Dervish Mystics with an Albanian Heart

by Jean Arnault-Derens


The following is a translation of an article originally published in French as "Les derviches mystiques au coer de l'identite albanaise" in Peuples du Monde, June 2001. Although the author, journalist Jean Arnault-Derens, writes as an outsider and a non-expert, it nevertheless contains useful information on modern perceptions of Balkan Muslims for dervishes in general and Bektashis in particular---- (translator)


It feels like you need a password to penetrate the vast enclosed Harabati Baba Tekke, the center of the Bektashi dervishes of Tetovo, Macedonia. The ancient convent, with its 16th century buildings, lies at the foot of the mountains which overshadow the city. Baba Tahir Emini, the current head the Bektashi brotherhood in Macedonia has never left the tekke, even at the height of the confrontation between Macedonian police and Albanian guerrillas last March. The tekke enclosure contains the tombs of quite a few Bektashi holy men as well as the lodgings for its dervishes, monks of a kind unique in the world of Islam, who in the past had to pronounce a vow of chastity. The baba, who lives in the tekke with his wife, is the leader of the community and spiritual guide of all the faithful who claim to be Bektashis.


Bektashism emerged in the 14th century out of the mystical world of Sufi and Shi’i Islam. Nevertheless it fully developed in Balkans, where the Islam practiced is entirely of the Sunni sect. Many claim that Bektashism is a syncretic faith, mixing Sunni and Shi’i elements with pre-Islamic influences. “Contemporary Shi’ism is too often associated with fanaticism. We, naturally, have nothing to do with that,” objects Baba Tahir, for whom Bektashism represents a broadminded understanding of Islam.


“The goal of this path is to know God,” explains Baba Tahir, “God’s presence apparent to anyone with eyes. He is reflected in beauty, in friendship and in righteousness. God is everywhere and this has been made clear by the mystics of all religions. The aim of Bektashism is to see all of this, but it is necessary to have eyes to see, the eyes of soul which are forged through the sacrifices of self-negation. Bektashism calls for people to struggle against their baser instincts.”


For the most part Bektashis believe in many of the things that other Shi’is hold dear, including some of its major celebrations. Nevertheless Bektashism does have its own rituals, mostly held under the seal of secrecy. Bektashis teach a metaphorical understanding of Qur’an, which makes it possible to reinterpret many of the obligations presented through a literal reading of the sacred text.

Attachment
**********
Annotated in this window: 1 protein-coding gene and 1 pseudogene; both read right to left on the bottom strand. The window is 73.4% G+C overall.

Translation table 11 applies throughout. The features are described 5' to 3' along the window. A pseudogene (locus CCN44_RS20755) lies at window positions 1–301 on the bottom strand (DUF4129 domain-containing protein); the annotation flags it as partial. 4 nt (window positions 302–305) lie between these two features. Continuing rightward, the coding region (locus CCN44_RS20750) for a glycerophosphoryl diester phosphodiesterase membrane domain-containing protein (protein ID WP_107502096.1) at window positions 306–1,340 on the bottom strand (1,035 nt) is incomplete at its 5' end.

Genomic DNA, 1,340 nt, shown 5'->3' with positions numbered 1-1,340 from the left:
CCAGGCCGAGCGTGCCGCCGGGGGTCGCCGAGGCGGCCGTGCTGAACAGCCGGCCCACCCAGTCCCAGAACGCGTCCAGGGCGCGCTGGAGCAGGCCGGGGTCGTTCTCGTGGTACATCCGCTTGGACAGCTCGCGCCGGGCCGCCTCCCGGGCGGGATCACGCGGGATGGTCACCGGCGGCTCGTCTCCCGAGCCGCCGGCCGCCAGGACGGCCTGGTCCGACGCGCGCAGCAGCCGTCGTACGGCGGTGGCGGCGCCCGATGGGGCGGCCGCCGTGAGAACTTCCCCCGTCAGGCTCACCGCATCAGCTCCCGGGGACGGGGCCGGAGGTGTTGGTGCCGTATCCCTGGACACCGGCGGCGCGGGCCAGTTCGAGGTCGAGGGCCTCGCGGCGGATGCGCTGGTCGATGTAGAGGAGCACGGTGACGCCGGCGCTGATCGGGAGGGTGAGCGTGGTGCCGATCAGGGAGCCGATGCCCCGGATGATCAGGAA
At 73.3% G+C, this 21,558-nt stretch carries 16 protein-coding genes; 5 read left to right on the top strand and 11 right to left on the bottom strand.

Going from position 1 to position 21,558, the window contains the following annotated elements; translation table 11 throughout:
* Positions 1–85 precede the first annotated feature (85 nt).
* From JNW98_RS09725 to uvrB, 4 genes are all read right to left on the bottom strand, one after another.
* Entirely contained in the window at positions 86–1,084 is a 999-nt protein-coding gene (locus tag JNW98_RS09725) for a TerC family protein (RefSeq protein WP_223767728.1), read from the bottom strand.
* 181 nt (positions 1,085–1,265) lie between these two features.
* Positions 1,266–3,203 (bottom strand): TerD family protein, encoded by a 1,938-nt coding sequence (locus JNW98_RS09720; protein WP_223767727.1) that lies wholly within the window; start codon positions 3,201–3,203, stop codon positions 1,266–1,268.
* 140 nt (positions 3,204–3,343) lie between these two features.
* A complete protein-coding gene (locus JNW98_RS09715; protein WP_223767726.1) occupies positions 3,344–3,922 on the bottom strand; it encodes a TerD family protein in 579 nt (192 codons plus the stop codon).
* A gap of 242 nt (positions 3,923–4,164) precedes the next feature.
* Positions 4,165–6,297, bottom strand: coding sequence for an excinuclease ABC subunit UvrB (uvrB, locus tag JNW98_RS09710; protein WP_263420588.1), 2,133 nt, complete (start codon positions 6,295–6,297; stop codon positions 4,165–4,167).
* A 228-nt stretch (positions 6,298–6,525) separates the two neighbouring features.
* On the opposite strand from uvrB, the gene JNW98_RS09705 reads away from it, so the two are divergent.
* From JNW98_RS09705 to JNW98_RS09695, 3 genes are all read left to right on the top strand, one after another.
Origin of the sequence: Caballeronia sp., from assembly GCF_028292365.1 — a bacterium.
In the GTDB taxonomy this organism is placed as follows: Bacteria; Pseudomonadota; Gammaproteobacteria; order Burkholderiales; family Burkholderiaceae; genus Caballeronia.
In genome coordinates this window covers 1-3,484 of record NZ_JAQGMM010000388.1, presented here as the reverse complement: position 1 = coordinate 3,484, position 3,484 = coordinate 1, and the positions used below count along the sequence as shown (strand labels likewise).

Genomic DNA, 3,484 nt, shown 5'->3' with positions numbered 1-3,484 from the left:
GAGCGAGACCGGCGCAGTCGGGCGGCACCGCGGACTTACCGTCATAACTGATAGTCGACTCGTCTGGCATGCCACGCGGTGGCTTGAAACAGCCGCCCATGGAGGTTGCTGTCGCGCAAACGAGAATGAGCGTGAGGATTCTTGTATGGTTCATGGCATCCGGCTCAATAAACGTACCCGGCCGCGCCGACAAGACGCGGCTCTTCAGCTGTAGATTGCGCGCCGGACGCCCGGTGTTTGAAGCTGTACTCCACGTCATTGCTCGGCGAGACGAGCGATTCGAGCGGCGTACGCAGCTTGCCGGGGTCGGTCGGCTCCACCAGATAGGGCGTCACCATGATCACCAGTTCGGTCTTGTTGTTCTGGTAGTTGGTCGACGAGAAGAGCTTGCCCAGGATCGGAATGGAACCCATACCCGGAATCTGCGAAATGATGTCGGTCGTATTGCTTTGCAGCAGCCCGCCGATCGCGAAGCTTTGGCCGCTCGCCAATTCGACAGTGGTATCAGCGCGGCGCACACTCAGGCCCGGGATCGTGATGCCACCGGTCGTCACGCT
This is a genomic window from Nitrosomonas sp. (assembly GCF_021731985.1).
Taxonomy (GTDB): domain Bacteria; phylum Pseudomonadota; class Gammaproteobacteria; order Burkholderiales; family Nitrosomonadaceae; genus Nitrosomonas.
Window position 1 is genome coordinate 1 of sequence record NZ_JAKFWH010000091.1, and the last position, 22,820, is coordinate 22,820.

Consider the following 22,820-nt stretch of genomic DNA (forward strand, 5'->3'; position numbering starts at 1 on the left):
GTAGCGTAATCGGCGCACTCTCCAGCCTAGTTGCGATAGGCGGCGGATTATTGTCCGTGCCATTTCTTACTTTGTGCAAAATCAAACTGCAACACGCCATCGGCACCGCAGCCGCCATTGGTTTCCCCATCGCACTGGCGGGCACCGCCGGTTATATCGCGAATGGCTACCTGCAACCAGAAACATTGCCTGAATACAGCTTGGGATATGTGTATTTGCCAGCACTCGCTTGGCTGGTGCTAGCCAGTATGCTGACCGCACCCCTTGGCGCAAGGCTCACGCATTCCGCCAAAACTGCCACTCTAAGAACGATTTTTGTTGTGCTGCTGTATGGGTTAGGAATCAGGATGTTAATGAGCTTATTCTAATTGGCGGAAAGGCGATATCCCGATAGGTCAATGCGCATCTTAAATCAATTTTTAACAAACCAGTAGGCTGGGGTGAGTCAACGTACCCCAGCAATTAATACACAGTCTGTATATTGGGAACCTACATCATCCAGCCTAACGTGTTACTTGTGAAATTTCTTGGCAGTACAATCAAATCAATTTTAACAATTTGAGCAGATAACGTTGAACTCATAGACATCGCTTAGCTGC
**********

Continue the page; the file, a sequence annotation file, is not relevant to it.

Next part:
All the dervish brotherhoods developed within the framework of the Ottoman Empire and Bektashis were found in the ranks of that elite military body, the Janissaries. This order was a widespread success among the Albanian peoples of the empire, and it gradually acquired the markings of a “national” religion. Many Bektashis are to be counted among the founding fathers of Albanian nationalism, like the Frashëri brothers or Hasan Prishtina and Bajram Curri, both of whom were originally from Kosovo. Many Bektashis were in fact delegates at the League of Prizren in 1878, which demanded autonomy for the Albanian-populated provinces of Ottoman Empire and which is regarded as the first modern expression an Albanian national conscience.


The Bektashi Order is arranged in a hierarchy under the direction a dedebaba, who is authorized though the recommendation of the other babas. The Kemalist revolution and the subsequent secularization of Turkey following the First World War forced Bektashis to move their center to Tirana in the 1930’s. After the communist revolution of 1945, the they were not initially subjected to the same pressures that other religious confessions had to endure since Enver Hoxha wanted to see the sect as a type of “national religion” in opposition to Catholicism or Sunni Islam, both of which were dependent on outside contacts and more difficult to control. The communists even tried to infiltrate the tekkes, by imposing certain pro-communist “red babas”. Collaboration caused a rift in the order as the large Albanian diaspora refused to recognize the dedebaba in Tirana.